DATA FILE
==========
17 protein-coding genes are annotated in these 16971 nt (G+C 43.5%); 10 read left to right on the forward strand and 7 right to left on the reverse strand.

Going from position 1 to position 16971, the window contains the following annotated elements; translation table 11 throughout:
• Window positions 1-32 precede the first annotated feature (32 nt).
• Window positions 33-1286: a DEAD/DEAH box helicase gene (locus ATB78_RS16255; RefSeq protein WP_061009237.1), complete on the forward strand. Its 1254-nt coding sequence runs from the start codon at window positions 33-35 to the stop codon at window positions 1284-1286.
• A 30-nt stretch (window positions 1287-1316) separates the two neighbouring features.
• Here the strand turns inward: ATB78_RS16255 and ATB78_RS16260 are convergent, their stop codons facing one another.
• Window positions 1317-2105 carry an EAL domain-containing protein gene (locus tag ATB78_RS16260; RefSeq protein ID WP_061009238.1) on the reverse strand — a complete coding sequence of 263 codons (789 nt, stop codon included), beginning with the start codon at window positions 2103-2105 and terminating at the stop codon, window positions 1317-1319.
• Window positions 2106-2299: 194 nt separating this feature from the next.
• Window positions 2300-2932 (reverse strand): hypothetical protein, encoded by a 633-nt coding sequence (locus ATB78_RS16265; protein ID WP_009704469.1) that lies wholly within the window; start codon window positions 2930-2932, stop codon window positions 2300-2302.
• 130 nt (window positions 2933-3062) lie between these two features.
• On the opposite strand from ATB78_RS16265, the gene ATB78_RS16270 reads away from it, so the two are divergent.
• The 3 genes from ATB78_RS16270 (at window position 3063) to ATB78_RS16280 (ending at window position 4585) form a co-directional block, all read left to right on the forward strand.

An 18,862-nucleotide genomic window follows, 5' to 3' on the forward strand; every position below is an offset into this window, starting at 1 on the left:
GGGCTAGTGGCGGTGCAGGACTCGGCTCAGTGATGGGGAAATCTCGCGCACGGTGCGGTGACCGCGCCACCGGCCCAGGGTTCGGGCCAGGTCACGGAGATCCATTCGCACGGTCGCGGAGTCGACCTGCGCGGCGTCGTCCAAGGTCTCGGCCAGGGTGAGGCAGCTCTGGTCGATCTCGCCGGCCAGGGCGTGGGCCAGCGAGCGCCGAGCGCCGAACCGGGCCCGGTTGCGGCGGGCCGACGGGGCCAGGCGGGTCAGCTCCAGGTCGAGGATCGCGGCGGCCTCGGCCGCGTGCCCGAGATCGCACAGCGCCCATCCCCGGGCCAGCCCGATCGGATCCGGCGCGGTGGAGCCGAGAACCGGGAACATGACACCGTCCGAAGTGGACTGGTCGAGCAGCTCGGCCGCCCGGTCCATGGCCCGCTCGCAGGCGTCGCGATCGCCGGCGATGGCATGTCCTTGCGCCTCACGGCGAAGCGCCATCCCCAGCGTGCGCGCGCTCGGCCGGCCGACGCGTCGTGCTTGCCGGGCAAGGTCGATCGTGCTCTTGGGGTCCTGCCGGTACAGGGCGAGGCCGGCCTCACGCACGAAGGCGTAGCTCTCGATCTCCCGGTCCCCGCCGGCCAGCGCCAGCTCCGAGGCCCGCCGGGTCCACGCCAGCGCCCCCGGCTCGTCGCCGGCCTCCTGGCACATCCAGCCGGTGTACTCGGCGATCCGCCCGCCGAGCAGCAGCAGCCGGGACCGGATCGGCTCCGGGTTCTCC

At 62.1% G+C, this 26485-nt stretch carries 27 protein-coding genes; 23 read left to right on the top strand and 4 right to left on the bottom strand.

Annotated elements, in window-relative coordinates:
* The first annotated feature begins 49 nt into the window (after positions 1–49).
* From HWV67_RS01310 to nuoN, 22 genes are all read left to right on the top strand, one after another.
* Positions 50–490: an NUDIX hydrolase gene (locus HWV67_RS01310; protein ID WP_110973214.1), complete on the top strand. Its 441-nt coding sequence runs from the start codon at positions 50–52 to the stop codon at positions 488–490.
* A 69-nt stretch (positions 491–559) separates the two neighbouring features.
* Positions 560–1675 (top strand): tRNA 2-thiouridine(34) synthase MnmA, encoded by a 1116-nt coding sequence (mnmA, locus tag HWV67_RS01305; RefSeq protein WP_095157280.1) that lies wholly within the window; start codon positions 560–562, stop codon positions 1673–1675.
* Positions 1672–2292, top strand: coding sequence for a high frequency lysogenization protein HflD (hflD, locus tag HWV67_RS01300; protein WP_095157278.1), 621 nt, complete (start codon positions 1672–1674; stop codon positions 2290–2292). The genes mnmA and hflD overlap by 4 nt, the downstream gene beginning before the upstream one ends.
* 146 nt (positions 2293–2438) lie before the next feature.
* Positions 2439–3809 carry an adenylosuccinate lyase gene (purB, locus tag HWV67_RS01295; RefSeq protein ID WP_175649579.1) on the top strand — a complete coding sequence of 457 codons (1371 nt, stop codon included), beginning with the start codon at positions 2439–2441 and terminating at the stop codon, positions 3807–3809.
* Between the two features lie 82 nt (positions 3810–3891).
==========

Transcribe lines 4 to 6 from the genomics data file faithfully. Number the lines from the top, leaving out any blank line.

• Window positions 33-1286: a DEAD/DEAH box helicase gene (locus ATB78_RS16255; RefSeq protein WP_061009237.1), complete on the forward strand. Its 1254-nt coding sequence runs from the start codon at window positions 33-35 to the stop codon at window positions 1284-1286.
• A 30-nt stretch (window positions 1287-1316) separates the two neighbouring features.
• Here the strand turns inward: ATB78_RS16255 and ATB78_RS16260 are convergent, their stop codons facing one another.